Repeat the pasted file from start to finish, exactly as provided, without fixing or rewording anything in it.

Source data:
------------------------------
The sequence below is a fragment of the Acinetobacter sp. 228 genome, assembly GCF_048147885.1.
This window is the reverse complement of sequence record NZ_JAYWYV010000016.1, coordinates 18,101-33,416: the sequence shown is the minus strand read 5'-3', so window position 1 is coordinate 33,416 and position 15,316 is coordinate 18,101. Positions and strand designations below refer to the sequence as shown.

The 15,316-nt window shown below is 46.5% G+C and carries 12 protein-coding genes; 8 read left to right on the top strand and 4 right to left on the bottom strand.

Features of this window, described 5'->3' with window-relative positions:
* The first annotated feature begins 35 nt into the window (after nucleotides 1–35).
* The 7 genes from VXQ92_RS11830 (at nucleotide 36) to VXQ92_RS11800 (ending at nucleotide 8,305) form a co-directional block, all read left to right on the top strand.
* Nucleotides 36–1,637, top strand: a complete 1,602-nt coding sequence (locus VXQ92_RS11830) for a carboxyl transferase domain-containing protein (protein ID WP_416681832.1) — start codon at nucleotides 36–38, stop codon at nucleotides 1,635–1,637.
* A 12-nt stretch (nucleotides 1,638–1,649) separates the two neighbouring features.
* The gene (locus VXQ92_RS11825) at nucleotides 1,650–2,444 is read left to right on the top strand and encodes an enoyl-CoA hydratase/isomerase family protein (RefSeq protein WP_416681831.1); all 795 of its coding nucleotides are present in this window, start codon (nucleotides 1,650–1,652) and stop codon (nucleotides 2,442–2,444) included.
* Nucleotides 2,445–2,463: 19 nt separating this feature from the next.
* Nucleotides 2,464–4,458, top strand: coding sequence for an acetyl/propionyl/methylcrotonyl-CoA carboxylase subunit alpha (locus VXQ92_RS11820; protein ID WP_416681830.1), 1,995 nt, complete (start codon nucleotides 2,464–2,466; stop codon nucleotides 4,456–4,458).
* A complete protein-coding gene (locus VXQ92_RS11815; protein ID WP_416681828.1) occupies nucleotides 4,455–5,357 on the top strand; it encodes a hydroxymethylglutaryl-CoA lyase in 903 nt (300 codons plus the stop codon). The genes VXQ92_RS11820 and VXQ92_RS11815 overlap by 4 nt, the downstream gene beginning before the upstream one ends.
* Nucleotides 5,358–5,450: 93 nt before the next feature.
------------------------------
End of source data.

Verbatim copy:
The sequence below is a fragment of the Acinetobacter sp. 228 genome, assembly GCF_048147885.1.
This window is the reverse complement of sequence record NZ_JAYWYV010000016.1, coordinates 18,101-33,416: the sequence shown is the minus strand read 5'-3', so window position 1 is coordinate 33,416 and position 15,316 is coordinate 18,101. Positions and strand designations below refer to the sequence as shown.

The 15,316-nt window shown below is 46.5% G+C and carries 12 protein-coding genes; 8 read left to right on the top strand and 4 right to left on the bottom strand.

Features of this window, described 5'->3' with window-relative positions:
* The first annotated feature begins 35 nt into the window (after nucleotides 1–35).
* The 7 genes from VXQ92_RS11830 (at nucleotide 36) to VXQ92_RS11800 (ending at nucleotide 8,305) form a co-directional block, all read left to right on the top strand.
* Nucleotides 36–1,637, top strand: a complete 1,602-nt coding sequence (locus VXQ92_RS11830) for a carboxyl transferase domain-containing protein (protein ID WP_416681832.1) — start codon at nucleotides 36–38, stop codon at nucleotides 1,635–1,637.
* A 12-nt stretch (nucleotides 1,638–1,649) separates the two neighbouring features.
* The gene (locus VXQ92_RS11825) at nucleotides 1,650–2,444 is read left to right on the top strand and encodes an enoyl-CoA hydratase/isomerase family protein (RefSeq protein WP_416681831.1); all 795 of its coding nucleotides are present in this window, start codon (nucleotides 1,650–1,652) and stop codon (nucleotides 2,442–2,444) included.
* Nucleotides 2,445–2,463: 19 nt separating this feature from the next.
* Nucleotides 2,464–4,458, top strand: coding sequence for an acetyl/propionyl/methylcrotonyl-CoA carboxylase subunit alpha (locus VXQ92_RS11820; protein ID WP_416681830.1), 1,995 nt, complete (start codon nucleotides 2,464–2,466; stop codon nucleotides 4,456–4,458).
* A complete protein-coding gene (locus VXQ92_RS11815; protein ID WP_416681828.1) occupies nucleotides 4,455–5,357 on the top strand; it encodes a hydroxymethylglutaryl-CoA lyase in 903 nt (300 codons plus the stop codon). The genes VXQ92_RS11820 and VXQ92_RS11815 overlap by 4 nt, the downstream gene beginning before the upstream one ends.
* Nucleotides 5,358–5,450: 93 nt before the next feature.